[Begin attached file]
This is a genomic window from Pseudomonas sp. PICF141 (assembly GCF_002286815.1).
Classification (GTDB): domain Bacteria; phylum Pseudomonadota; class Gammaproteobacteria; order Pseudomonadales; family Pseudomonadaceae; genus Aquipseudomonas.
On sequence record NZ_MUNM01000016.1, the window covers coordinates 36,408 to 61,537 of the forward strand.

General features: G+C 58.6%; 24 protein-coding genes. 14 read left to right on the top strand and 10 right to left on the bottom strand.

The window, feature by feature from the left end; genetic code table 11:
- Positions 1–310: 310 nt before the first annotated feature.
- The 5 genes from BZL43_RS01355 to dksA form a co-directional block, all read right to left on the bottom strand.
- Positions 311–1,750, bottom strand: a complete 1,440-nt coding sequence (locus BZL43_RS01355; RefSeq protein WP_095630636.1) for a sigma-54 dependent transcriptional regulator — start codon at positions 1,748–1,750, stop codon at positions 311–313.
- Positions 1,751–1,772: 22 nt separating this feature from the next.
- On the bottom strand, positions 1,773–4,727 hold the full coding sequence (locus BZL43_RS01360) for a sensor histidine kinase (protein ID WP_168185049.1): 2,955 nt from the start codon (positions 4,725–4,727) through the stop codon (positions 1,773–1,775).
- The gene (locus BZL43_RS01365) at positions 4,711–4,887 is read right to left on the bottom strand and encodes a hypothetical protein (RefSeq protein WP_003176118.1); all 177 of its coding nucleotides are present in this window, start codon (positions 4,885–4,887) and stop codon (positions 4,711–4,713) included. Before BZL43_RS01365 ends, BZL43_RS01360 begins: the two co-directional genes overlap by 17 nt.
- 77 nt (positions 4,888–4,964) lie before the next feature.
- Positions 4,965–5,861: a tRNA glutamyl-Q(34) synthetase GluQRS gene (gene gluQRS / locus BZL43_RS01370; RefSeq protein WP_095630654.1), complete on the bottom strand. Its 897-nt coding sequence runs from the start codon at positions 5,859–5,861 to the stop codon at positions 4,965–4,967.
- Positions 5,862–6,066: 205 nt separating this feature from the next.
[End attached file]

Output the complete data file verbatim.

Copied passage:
This is a genomic window from Pseudomonas sp. PICF141 (assembly GCF_002286815.1).
Classification (GTDB): domain Bacteria; phylum Pseudomonadota; class Gammaproteobacteria; order Pseudomonadales; family Pseudomonadaceae; genus Aquipseudomonas.
On sequence record NZ_MUNM01000016.1, the window covers coordinates 36,408 to 61,537 of the forward strand.

General features: G+C 58.6%; 24 protein-coding genes. 14 read left to right on the top strand and 10 right to left on the bottom strand.

The window, feature by feature from the left end; genetic code table 11:
- Positions 1–310: 310 nt before the first annotated feature.
- The 5 genes from BZL43_RS01355 to dksA form a co-directional block, all read right to left on the bottom strand.
- Positions 311–1,750, bottom strand: a complete 1,440-nt coding sequence (locus BZL43_RS01355; RefSeq protein WP_095630636.1) for a sigma-54 dependent transcriptional regulator — start codon at positions 1,748–1,750, stop codon at positions 311–313.
- Positions 1,751–1,772: 22 nt separating this feature from the next.
- On the bottom strand, positions 1,773–4,727 hold the full coding sequence (locus BZL43_RS01360) for a sensor histidine kinase (protein ID WP_168185049.1): 2,955 nt from the start codon (positions 4,725–4,727) through the stop codon (positions 1,773–1,775).
- The gene (locus BZL43_RS01365) at positions 4,711–4,887 is read right to left on the bottom strand and encodes a hypothetical protein (RefSeq protein WP_003176118.1); all 177 of its coding nucleotides are present in this window, start codon (positions 4,885–4,887) and stop codon (positions 4,711–4,713) included. Before BZL43_RS01365 ends, BZL43_RS01360 begins: the two co-directional genes overlap by 17 nt.
- 77 nt (positions 4,888–4,964) lie before the next feature.
- Positions 4,965–5,861: a tRNA glutamyl-Q(34) synthetase GluQRS gene (gene gluQRS / locus BZL43_RS01370; RefSeq protein WP_095630654.1), complete on the bottom strand. Its 897-nt coding sequence runs from the start codon at positions 5,859–5,861 to the stop codon at positions 4,965–4,967.
- Positions 5,862–6,066: 205 nt separating this feature from the next.